Closing comments here because spoons, but reblobbing because, as Rose says, IMPORTANT. This isn't really about me. It's symptomatic of a much larger issue. That's why it is so important. -s
ETA: comments are open over at Rose's lj; they're only closed here.
I am continuing the discussion of editorial address from the previous entry
, because it is important to me. I think it is important, period, but importance is relative. Yet if you are a reader of this blog, I really do want you to read it.
This entry has two parts. I know, it is long, but both parts of this entry are important. The first one deals with minimal pairs, and the second with gaze.
This entry is not about the Rhysling, but the Rhysling is an acknowledgment of our editorial work. At Stone Telling, two people choose all the poems; two people pitch money to pay for the website, the poems, and the non-fiction entries. Stone Telling is co-edited and co-funded by Rose Lemberg and Shweta Narayan. Receiving a list of nominated poems is to say "here, you did well selecting these poems. Good job!" It is polite to congratulate the people responsible by name, but it is also just fine to address Stone Telling or Editors, or skip even that and go for Hi!
Clearly, the officer who emailed us thought it was important to congratulate the editors by name. That person looked at our About page, the only place in the magazine where we list our names. That person then wrote an email addressed to Rose Lemberg only, glossing over my co-editor, Shweta Narayan. The person then suggested that the website is not clear enough.
The website is clear. This is about something else, which happens to be quite demonstrable in this case.
Shweta and I have complex identities. In many ways, each of us is pretty unusual and non-mainstream in multiple ways. But considered together, we are, in terms of our identities, very much a minimal pair in the phonological sense
Both of us are female assigned at birth.
Both of us the same age.
Both of us bisexual.
Both of us genderqueer.
Both of us immigrants, and immigrants *multiple times.*
Both of us struggle with issues of language loss.
Both of us spoonies.
Both of us linguists.
Both of us did graduate work at UC Berkeley.
Both of us worked with Eve Sweetser.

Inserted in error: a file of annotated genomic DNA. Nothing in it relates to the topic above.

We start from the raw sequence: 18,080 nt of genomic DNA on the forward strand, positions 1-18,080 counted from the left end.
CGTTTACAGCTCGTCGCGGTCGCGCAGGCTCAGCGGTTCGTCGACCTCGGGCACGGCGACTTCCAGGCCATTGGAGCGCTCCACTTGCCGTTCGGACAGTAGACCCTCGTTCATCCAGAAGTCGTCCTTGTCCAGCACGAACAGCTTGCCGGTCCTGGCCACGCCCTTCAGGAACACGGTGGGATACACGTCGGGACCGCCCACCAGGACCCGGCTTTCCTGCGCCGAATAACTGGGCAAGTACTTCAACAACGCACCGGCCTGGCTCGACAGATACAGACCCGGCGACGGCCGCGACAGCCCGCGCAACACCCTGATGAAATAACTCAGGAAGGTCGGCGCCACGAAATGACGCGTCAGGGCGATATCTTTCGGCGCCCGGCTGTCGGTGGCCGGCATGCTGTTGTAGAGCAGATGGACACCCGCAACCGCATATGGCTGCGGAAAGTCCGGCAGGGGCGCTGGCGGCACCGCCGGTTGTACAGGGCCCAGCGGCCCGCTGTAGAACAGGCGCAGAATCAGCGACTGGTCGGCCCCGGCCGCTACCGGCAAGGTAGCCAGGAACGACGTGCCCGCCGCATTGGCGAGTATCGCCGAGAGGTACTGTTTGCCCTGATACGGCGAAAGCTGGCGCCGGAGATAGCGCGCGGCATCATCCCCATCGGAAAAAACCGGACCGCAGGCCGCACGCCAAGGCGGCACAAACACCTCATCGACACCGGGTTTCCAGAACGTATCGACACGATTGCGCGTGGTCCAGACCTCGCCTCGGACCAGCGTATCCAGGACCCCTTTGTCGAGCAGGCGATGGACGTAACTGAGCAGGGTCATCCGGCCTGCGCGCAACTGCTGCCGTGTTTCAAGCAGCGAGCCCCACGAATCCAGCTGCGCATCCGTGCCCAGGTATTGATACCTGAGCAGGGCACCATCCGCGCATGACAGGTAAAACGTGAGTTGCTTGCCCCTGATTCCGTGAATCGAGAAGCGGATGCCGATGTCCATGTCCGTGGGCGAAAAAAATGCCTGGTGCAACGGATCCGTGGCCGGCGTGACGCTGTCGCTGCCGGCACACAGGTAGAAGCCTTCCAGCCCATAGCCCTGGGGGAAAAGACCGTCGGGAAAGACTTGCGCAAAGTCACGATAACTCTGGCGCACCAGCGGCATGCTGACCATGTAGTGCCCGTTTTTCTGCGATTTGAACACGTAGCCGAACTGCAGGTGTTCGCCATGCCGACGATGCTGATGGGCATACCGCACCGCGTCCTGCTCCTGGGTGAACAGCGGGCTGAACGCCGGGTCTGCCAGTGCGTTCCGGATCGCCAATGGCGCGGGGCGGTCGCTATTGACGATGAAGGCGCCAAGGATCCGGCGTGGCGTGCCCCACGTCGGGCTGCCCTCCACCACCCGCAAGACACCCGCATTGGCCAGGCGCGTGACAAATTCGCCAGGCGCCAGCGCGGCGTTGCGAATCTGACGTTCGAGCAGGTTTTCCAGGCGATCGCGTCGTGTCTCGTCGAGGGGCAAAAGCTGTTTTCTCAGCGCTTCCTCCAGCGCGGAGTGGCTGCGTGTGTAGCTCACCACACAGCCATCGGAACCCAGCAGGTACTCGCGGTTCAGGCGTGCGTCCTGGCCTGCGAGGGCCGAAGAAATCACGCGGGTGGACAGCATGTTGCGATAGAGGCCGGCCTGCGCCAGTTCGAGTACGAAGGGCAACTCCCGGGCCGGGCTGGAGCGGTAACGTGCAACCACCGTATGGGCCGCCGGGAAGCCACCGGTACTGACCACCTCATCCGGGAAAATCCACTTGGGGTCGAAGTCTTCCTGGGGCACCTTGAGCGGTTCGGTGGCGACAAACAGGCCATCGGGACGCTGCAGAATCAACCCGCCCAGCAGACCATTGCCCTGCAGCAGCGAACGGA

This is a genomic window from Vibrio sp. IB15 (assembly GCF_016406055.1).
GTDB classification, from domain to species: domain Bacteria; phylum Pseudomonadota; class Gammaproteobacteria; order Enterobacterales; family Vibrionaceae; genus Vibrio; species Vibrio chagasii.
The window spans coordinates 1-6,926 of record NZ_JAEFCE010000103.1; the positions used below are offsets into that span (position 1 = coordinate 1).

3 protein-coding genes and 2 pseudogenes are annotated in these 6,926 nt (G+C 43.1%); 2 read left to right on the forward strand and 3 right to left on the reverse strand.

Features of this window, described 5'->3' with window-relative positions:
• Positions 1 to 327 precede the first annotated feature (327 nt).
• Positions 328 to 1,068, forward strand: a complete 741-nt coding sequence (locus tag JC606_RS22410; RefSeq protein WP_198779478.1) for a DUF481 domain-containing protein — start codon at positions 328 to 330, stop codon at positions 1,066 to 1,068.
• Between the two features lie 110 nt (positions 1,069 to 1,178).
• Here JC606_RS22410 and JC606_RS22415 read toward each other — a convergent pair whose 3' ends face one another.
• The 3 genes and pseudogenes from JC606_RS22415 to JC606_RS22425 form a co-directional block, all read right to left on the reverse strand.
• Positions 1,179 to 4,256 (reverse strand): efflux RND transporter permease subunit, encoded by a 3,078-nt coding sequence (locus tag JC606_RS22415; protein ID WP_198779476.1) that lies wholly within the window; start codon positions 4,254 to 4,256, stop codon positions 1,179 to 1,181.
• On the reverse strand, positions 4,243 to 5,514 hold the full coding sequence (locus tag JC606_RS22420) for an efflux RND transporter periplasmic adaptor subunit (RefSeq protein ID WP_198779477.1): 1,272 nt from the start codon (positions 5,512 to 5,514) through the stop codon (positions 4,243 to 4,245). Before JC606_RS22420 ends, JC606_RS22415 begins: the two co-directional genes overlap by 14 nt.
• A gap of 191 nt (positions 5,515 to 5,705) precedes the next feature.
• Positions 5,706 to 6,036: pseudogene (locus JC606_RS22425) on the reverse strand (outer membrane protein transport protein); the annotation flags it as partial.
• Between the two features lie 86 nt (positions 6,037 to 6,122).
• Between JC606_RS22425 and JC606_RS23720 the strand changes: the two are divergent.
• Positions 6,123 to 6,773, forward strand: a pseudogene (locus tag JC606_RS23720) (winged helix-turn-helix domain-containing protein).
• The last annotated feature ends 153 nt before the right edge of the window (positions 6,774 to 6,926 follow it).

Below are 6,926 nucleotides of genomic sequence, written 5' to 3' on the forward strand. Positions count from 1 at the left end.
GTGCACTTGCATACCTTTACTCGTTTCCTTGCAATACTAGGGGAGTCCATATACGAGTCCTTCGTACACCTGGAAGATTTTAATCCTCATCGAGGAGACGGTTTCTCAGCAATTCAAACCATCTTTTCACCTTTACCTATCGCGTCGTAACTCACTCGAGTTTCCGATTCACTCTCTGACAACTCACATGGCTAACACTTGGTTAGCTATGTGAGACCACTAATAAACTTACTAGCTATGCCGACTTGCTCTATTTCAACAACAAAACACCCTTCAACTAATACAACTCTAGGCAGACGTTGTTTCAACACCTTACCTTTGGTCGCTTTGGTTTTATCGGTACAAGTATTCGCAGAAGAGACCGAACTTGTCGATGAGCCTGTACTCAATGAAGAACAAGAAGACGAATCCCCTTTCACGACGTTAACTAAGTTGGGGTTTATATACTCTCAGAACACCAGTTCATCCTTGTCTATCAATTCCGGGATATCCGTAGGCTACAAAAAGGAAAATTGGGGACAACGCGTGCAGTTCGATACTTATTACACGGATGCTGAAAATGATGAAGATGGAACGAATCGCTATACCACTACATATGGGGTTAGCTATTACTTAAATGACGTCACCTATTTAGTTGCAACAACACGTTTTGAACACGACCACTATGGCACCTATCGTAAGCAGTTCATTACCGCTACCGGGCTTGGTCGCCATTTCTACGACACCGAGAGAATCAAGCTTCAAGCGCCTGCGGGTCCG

Both of us fantasists often working in the mythic tradition.
Both of us neo-pros.
Both of us poets, and published in the same magazines.
Both of us Rhysling award nominees.
Sure, there are some differences. I am a mother. Shweta is considerably better published. But looking at our bios, there is only one major difference between us: one of us has an Anglo-Western name, and the other does not.
This is the distinguishing feature in our minimal pair.Almost nobody ever does this intentionally.
To have intent to exclude is to have malice. Though I have seen and experienced, in this community, such things directed towards me with intent, most people are not malicious. Most people are good people. Most people’s will is good. Most people want to be good to each other.There is agency, which is to say intent, deliberation. Then there is gaze.
Unlike intent, which involves an act of thinking and deciding, gaze is societally conditioned. Gaze is a set of learned behaviors and reactions that we assume towards each other, internalized from what society tells us.
Male gaze is when men are societally conditioned to see women only as objects of desire, and themselves as agents of this desire. Women, male gaze is the thing that often makes important men in your life evaluate you first or only by how good or young you look, i.e. as sexual objects, and not as individuals with autonomous will, wishes, hopes, and dreams. We push against male gaze. We have a long, long way yet to go. But we talk about it and recognize it. Yet women as well as men buy into the male gaze and defend it, because it is the societal default and it is easier not to push against it.
When the person who is the subject of the gaze encounters a person who is the object of the gaze, the subject’s eyes gloss over. Instead of a person seeing a person, the subject sees an object.
It is very hard to push against it, but it is possible with effort. You need your agency, your will, your intent, to push against societally learned knee-jerk reactions that make us glaze over people who are not like us.Most of us are subjects of some gazes, while being objects of other gazes.
Women, we push against the male gaze because it denies us personhood.
Disabled people, we push against the able-bodied gaze because it denies us personhood.
Queer people, we push against straight gaze because it denies us personhood.
Non-cisgendered people, we push against cisgendered gaze because it denies us personhood.
Immigrants and internationals, we push against US-centric gaze because it denies us personhood.
People of color push against the white gaze, because, by golly. By golly, it denies personhood.
Most times this is not intentional. We need intent here. We need to push against these gazes.
We need to do more than this: we need to examine the ways in which these different, societally conditioned, othering gazes have caused harm, often unintentional harm, but harm – that is cumulative and ongoing
. It is not enough to see people as individuals and not objects, though it is a crucial first step. It is also important that we consider how each of us has been harmed by the gazes of which we are objects. How we have been cumulatively harmed by them.
Then, summon your power of decision, your willpower, to make an effort to really see people even when you do not have to, because you are the subject and not the object of this particular type of gaze.